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The main purpose of the changes to the Well of Infinite Dreams is to balance combat. This obviously involves balancing combat modifiers, but it also involves incompatibilities and assigned scores.

The first point concerns modifiers that currently grant enemies a fixed shield point bonus or power bonus. The problem with these effects is that they don't adapt to the current WID level. The higher you go through the levels, the less impact they have. Now the power has been replaced by final damage percentages, and the fixed shield points have been replaced by shield points based on the target's health percentage.

For example:

  • Kwakwa's Paradox: "When an ally is moved, enemy summons gain 50 Power. Lasts forever. Stackable." has been replaced by "When an ally is moved, enemy summons gain 5% final damage. Lasts forever. Stackable." 
  • Catseye's Dream: "At the start of an ally's turn, enemies bearing the same Dice state gain 1,000 shield points for 1 turn." has been replaced by "At the start of an ally's turn, enemies bearing the same Dice state gain 10% of their health points as shield points for 1 turn." 

The second point concerns modifiers that are too strong or weak versus their degree of difficulty (dream, paradox, or nightmare). Sometimes, a dungeon keeper's dream had a greater impact than their paradox or nightmare. Other times, the modifier had no impact or, on the contrary, too great an impact because of its effects. 

To address these issues, we first switched some modifiers.

For example:

  • The old Moon's Dream: "During Darkli Moon's turn, players lose 1 MP (1 turn) for each totem on the field." is now the new Moon's Paradox and conversely, the old Moon's Paradox "Each time a Totem is moved, transposed or teleported, enemies gain 10% final damage for an infinite duration. Stackable." is now the new Moon's Dream.

For modifiers that had an unsatisfactory impact on combat, we decided to give them new effects.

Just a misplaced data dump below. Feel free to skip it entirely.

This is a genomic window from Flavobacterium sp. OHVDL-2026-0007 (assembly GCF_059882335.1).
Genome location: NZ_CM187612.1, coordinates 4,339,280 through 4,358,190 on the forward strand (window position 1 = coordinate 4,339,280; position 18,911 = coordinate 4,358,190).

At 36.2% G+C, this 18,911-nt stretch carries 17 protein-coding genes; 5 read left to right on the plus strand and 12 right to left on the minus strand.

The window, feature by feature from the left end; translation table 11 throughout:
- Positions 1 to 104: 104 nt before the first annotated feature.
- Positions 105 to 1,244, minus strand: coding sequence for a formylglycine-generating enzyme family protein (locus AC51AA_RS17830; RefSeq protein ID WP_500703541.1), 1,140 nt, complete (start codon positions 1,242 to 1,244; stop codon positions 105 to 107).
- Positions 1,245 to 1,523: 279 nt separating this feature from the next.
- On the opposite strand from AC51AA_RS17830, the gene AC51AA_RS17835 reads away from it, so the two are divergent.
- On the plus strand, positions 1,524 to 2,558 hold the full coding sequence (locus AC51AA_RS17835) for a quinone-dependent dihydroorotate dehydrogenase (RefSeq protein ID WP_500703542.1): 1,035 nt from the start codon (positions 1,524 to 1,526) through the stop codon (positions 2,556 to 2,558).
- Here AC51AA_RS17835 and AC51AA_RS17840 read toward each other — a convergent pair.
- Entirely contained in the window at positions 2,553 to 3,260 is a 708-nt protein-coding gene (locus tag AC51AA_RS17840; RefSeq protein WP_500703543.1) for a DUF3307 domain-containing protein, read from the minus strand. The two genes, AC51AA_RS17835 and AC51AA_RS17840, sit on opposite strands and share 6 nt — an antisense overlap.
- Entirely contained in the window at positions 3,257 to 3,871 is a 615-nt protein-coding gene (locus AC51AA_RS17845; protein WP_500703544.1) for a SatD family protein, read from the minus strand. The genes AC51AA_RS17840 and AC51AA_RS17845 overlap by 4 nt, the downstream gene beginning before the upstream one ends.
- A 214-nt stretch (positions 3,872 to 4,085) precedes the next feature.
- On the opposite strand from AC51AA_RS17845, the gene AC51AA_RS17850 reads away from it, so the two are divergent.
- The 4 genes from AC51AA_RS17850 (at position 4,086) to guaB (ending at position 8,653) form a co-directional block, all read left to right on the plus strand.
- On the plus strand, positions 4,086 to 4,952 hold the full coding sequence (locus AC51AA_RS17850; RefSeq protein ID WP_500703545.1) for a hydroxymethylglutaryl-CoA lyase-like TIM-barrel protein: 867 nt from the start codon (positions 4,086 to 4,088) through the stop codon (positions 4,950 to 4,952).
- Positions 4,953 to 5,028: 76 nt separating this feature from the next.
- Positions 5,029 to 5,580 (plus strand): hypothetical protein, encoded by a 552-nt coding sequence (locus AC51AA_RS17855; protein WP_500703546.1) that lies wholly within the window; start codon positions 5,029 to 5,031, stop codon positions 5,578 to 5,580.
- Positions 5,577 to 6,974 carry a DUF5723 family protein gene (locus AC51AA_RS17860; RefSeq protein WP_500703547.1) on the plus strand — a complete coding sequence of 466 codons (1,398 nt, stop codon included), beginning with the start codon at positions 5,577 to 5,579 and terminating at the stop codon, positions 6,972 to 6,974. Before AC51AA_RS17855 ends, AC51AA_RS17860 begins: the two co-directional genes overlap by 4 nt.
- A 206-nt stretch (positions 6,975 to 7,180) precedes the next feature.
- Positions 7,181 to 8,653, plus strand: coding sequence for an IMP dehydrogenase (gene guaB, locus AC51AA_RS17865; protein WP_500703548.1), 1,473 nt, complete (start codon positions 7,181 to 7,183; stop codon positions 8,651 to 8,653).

Example of a modifier with too little impact:

  • Skeunk's Nightmare: "When an ally suffers an attempt to remove MP, that ally loses 1 AP for 1 turn (stackable)." has been replaced by "When an ally is healed or steals health, their final damage is reduced by 20% and they lose 5% resistance for 2 turns (stackable)."

Example of a modifier with too great an impact:

  • Fraktal's Nightmare: "At the start an ally's turn, if the Aurour is in an even hourly state (2, 4, 6, 8, 10, 12), enemies' final damage is increased by 20% (3 turns). If the Aurora is in an odd hourly state (1, 3, 5, 7, 9, 11), allies' final damage is reduced by 20% (3 turns)." has been replaced by "When Fraktal has 50% or more HP, allies are in the Unmovable state. Otherwise, they are in the Unhealable state."

The last point concerns how modifiers are balanced. Actually, several modifiers had compelling effects for the desired degree of difficulty, but the values, durations, or maximum stacking made them too strong or weak. Adjustments have therefore been made. 

A few examples of rebalanced modifiers:

  • Hanshi's Paradox: Inflicting ranged damage on Hanshi increases his final damage by [5% →] 10% for 2 turns.
  • Royal Gobball's Paradox: Whenever an enemy is healed, they gain 2 MP for 3 turns. ([Stackable →] Max. stacking 5)
  • Al Howin's Dream: Whenever a player is attracted, they lose [100% →] 25% resistance to close-combat damage for [1 →] 2 turns. Not stackable.
  • Kanniball Andchain's Paradox: At the start of each of the Haloperi Doll's turns, allies' final damage is decreased by [20% →] 10%. Lasts forever, [max. stacking 3 →] stackable.

In total, through debugging and changes, around 100 combat modifiers will be affected.

Among the other changes, there is the integration of monster families and missing maps. New incompatibilities have been added to some dungeon keepers. Finally, dungeon keepers' difficulty scores have been updated based on their win and loss rates, so as to promote the most difficult fights and discourage the easiest fights. As a reminder, dungeon keepers' difficulty scores are considered when awarding end-of-combat rewards.

Here's a bonus to end with and, for the most curious of you, a few numbers* regarding the Infinite Dreams:

  • 101,485 fights have been fought;
  • 53,595 fights have been won;
  • 231,325 characters are currently exploring the Well of Infinite Dreams;
  • the Queen of Thieves is the dungeon keeper that players find the most difficult, with a win rate of 2.52%;
  • conversely, the White Rat is the dungeon keeper that players find the least difficult, with a win rate of 86.58%;
  • the Queen of Thieves is the least-chosen dungeon keeper when she appears (2.76% of the time), almost on par with Servitude (2.97% of the time);
  • conversely, the most-chosen dungeon keeper is the Ronin Chafer (70.59% of the time), closely followed by the Royal Jellies (68.23% of the time across all four of them);
  • and the highest level reached is 2,142.

* The figures shown are valid for the period from 01/01/2021 to 03/18/2021.

Category: Game design